China actually has reasonable environmental regulations, but these are largely ignored in pursuit of profit. The large leach ponds in Baotou have been called the most toxic place on Earth. Although RRE deposits have since been found in Canada, Australia, and other nations with stricter environmental controls, potential reserves are being sought in Africa and other locations where development may be permitted without the added cost of protecting the environment. There is also great interest in exploiting the sea floor for REEs and other valuable resources. But we need to make sure such operations are governed by reasonable and enforceable international agreements; otherwise, ocean mining will once again repeat the Tragedy of the Commons. As Robert Ornstein points out in New World, New Mind, “the overall rate of environmental change has outpaced [our] ability . . . to respond appropriately” without adjusting our thinking to this new world, so different from the ancient one in which our brains evolved. Fortunately, as Dr. Ornstein points out, our brains are flexible and able to adjust, if we can recognize and accept the need for them to do so. And the mining of rare earth elements represents an opportunity to help nudge us along that path.

Currently less than 1% of rare earths are recycled. But we have the potential to reclaim much more of certain types – those found in batteries and magnets, for example. Discarded magnets contain greater concentrations of some REEs than are found in commercial ore deposits. But while great quantities of most REEs exist in consumer electronics in general, the amounts in any single device are tiny, and the processes that reclaim them also liberate toxins otherwise safely locked away in the components. So we will need to develop significant new infrastructure before recycling can become a practical means of securing future REE supplies.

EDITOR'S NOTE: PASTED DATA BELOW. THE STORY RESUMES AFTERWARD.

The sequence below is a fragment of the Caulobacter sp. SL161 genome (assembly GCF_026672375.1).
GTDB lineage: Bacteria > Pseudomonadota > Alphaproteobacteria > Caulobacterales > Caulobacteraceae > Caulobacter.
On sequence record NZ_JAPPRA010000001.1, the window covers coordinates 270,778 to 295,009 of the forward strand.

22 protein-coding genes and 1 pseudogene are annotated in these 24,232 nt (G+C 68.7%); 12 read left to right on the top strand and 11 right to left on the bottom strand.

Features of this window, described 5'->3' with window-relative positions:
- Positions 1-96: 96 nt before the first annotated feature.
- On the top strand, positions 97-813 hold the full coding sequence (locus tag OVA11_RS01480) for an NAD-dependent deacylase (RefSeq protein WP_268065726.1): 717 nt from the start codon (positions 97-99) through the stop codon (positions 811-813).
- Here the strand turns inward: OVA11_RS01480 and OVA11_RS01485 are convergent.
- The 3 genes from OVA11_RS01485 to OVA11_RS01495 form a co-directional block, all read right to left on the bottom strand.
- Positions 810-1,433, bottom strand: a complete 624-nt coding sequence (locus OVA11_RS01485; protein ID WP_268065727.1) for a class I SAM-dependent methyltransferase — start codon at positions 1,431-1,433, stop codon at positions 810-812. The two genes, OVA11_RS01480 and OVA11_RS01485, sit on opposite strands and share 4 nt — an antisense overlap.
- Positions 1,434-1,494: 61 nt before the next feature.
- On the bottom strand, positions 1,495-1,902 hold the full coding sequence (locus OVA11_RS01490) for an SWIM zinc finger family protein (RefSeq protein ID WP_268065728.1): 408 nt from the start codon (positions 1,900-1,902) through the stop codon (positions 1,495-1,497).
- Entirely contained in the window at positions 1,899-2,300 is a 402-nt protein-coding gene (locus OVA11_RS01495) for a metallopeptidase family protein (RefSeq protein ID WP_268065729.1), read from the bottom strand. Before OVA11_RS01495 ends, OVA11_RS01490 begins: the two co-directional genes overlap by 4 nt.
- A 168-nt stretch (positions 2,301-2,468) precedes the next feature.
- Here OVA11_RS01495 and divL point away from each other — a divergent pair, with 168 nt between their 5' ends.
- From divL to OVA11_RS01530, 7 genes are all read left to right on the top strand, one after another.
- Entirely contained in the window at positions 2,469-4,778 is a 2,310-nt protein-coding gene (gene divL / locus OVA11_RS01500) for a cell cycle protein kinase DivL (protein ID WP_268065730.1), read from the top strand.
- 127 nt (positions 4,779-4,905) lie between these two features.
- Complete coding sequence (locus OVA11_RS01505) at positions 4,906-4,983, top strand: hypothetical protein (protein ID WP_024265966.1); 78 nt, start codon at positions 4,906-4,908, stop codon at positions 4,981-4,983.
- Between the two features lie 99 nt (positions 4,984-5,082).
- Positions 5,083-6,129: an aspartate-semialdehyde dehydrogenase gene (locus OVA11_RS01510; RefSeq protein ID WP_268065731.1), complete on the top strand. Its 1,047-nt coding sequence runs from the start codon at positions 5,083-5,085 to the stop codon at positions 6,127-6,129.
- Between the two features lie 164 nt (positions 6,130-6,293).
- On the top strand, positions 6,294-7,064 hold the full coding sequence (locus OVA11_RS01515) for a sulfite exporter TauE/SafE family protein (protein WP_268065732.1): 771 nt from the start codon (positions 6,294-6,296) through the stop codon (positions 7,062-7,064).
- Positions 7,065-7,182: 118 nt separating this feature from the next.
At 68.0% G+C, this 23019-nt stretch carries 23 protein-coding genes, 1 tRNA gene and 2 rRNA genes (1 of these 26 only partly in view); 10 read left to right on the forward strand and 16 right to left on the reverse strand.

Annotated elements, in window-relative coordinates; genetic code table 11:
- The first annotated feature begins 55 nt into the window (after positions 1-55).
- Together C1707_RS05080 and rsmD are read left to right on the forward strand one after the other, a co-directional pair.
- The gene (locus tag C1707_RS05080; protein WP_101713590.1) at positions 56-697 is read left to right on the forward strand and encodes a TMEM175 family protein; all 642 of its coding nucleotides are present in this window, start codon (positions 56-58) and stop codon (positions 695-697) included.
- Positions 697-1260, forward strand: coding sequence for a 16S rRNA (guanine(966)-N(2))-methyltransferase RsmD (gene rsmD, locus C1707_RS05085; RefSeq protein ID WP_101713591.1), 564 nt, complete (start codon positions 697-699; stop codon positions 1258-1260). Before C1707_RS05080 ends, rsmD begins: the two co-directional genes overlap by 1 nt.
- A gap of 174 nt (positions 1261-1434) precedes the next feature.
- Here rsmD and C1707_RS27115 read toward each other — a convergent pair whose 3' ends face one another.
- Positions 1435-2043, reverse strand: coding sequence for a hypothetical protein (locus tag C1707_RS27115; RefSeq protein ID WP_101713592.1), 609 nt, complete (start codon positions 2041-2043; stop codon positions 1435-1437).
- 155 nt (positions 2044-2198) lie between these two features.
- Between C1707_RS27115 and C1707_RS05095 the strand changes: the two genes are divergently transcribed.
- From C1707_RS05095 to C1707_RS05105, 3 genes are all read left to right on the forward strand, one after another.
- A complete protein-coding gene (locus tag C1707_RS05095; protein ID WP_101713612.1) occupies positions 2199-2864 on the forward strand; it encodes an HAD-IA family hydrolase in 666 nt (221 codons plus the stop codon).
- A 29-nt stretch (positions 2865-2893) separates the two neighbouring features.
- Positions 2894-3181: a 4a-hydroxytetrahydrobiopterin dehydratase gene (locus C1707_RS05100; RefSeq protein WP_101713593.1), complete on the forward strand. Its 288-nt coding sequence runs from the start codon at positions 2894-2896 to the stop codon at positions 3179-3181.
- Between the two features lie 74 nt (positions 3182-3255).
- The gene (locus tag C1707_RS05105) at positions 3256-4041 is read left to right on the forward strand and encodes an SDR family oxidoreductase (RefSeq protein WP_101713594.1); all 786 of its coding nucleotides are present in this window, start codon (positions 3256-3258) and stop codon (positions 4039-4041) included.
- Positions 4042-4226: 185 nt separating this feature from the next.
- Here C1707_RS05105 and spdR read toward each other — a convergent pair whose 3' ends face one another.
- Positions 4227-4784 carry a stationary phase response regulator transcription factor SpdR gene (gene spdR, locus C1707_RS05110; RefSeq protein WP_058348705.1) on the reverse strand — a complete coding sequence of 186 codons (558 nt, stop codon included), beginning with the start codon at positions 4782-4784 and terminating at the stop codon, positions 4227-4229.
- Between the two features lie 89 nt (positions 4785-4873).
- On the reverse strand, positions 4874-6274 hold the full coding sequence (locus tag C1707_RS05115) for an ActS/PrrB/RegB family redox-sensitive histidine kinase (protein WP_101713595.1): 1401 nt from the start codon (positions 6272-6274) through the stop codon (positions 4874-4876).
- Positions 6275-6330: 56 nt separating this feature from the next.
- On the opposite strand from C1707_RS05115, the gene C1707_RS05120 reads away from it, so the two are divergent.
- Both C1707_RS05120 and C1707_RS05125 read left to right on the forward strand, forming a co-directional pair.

Unfortunately, mining rare earth elements entails great sacrifices from people working at or living near the sites. While some people benefit from working in the mines, many pay with their health, including those who live nearby but aren’t involved in mining operations. On the other hand, we have about 8,000 active coal mines in the world, and their output is not made into wind turbines or electric cars but still results in harmful waste gases added to the atmosphere. And just like mining rare earth elements, mining coal and operating coal-fired power plants produce radioactive waste and toxic waste. In fact, coal mining causes many thousands of deaths, perhaps even millions of deaths every year from respiratory disease. Mining rare earth elements is critical to the green energy transition that is already closing even more harmful coal mines.

These comparisons provide no justification for irresponsible rare earth mining practices, but it is also true that we cannot touch the Earth without changing it. The perfect must not be the enemy of the good.